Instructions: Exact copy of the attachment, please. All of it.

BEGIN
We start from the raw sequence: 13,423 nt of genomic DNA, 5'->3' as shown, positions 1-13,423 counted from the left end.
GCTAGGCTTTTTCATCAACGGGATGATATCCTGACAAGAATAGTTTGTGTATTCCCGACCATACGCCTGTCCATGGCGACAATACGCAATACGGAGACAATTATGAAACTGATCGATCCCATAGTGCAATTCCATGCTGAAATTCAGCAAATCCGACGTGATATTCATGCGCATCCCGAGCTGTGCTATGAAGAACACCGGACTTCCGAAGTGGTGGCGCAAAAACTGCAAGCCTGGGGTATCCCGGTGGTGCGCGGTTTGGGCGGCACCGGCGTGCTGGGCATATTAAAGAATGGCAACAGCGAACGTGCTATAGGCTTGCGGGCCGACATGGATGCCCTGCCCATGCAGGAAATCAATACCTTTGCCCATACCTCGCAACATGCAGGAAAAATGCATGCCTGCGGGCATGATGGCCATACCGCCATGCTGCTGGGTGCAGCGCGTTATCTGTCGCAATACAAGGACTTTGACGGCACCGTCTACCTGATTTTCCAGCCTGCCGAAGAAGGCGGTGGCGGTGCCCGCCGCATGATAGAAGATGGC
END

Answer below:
We start from the raw sequence: 13,423 nt of genomic DNA, 5'->3' as shown, positions 1-13,423 counted from the left end.
GCTAGGCTTTTTCATCAACGGGATGATATCCTGACAAGAATAGTTTGTGTATTCCCGACCATACGCCTGTCCATGGCGACAATACGCAATACGGAGACAATTATGAAACTGATCGATCCCATAGTGCAATTCCATGCTGAAATTCAGCAAATCCGACGTGATATTCATGCGCATCCCGAGCTGTGCTATGAAGAACACCGGACTTCCGAAGTGGTGGCGCAAAAACTGCAAGCCTGGGGTATCCCGGTGGTGCGCGGTTTGGGCGGCACCGGCGTGCTGGGCATATTAAAGAATGGCAACAGCGAACGTGCTATAGGCTTGCGGGCCGACATGGATGCCCTGCCCATGCAGGAAATCAATACCTTTGCCCATACCTCGCAACATGCAGGAAAAATGCATGCCTGCGGGCATGATGGCCATACCGCCATGCTGCTGGGTGCAGCGCGTTATCTGTCGCAATACAAGGACTTTGACGGCACCGTCTACCTGATTTTCCAGCCTGCCGAAGAAGGCGGTGGCGGTGCCCGCCGCATGATAGAAGATGGC